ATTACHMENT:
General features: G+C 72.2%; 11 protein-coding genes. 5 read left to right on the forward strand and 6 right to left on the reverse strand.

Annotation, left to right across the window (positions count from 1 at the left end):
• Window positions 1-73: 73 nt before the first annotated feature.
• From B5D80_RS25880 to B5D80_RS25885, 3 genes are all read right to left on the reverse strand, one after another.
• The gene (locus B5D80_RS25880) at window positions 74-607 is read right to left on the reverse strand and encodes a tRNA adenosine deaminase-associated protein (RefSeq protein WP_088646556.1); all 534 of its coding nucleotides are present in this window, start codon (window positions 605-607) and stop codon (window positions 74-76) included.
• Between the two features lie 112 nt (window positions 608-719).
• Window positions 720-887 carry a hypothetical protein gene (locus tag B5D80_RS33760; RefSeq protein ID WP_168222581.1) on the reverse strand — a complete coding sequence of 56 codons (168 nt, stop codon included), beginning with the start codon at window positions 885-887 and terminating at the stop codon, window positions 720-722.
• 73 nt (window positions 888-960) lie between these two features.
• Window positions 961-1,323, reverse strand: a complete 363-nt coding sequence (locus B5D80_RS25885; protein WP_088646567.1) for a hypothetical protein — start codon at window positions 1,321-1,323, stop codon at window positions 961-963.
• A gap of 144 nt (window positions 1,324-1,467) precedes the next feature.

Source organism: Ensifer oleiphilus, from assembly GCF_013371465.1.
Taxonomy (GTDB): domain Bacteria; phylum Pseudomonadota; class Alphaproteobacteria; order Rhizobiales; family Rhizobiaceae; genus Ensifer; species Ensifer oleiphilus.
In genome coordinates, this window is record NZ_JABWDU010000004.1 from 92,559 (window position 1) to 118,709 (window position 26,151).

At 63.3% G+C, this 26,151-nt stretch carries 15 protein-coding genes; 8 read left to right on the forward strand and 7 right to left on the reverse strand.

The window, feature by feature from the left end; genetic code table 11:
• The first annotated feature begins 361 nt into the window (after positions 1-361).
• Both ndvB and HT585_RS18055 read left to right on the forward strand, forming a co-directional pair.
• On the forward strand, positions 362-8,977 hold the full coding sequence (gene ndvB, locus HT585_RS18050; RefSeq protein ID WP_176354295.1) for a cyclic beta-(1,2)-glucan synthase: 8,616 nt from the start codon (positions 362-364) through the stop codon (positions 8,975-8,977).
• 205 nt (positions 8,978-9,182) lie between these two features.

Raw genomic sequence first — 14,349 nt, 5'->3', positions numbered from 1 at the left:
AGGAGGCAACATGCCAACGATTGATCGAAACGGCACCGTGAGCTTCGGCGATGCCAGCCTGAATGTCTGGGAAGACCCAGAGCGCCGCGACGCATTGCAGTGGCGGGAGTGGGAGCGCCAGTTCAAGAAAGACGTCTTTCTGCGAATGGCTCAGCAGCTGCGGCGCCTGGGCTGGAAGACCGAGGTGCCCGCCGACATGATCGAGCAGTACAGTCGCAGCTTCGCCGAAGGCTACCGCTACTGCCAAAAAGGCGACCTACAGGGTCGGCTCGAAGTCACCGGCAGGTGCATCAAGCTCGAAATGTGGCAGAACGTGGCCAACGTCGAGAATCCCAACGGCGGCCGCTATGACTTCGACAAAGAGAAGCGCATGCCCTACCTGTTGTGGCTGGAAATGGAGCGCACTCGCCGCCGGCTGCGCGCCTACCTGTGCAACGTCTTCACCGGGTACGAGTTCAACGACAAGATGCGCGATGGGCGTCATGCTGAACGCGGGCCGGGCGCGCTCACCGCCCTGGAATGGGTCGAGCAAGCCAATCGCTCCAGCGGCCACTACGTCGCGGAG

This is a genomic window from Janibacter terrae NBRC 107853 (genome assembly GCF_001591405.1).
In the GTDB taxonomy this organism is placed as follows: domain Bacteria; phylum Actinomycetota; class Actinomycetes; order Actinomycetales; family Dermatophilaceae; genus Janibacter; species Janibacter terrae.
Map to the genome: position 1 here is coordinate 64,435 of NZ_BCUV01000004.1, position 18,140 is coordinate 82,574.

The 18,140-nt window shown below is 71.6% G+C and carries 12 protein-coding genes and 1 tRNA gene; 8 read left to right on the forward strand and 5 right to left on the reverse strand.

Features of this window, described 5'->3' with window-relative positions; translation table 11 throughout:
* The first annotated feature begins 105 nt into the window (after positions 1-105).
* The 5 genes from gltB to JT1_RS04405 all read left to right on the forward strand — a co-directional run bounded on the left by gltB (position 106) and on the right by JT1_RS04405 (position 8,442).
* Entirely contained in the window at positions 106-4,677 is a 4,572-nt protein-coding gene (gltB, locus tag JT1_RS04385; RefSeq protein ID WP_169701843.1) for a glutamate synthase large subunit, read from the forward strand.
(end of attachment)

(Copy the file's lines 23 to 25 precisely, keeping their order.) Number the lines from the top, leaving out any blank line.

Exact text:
In the GTDB taxonomy this organism is placed as follows: domain Bacteria; phylum Actinomycetota; class Actinomycetes; order Actinomycetales; family Dermatophilaceae; genus Janibacter; species Janibacter terrae.
Map to the genome: position 1 here is coordinate 64,435 of NZ_BCUV01000004.1, position 18,140 is coordinate 82,574.

The 18,140-nt window shown below is 71.6% G+C and carries 12 protein-coding genes and 1 tRNA gene; 8 read left to right on the forward strand and 5 right to left on the reverse strand.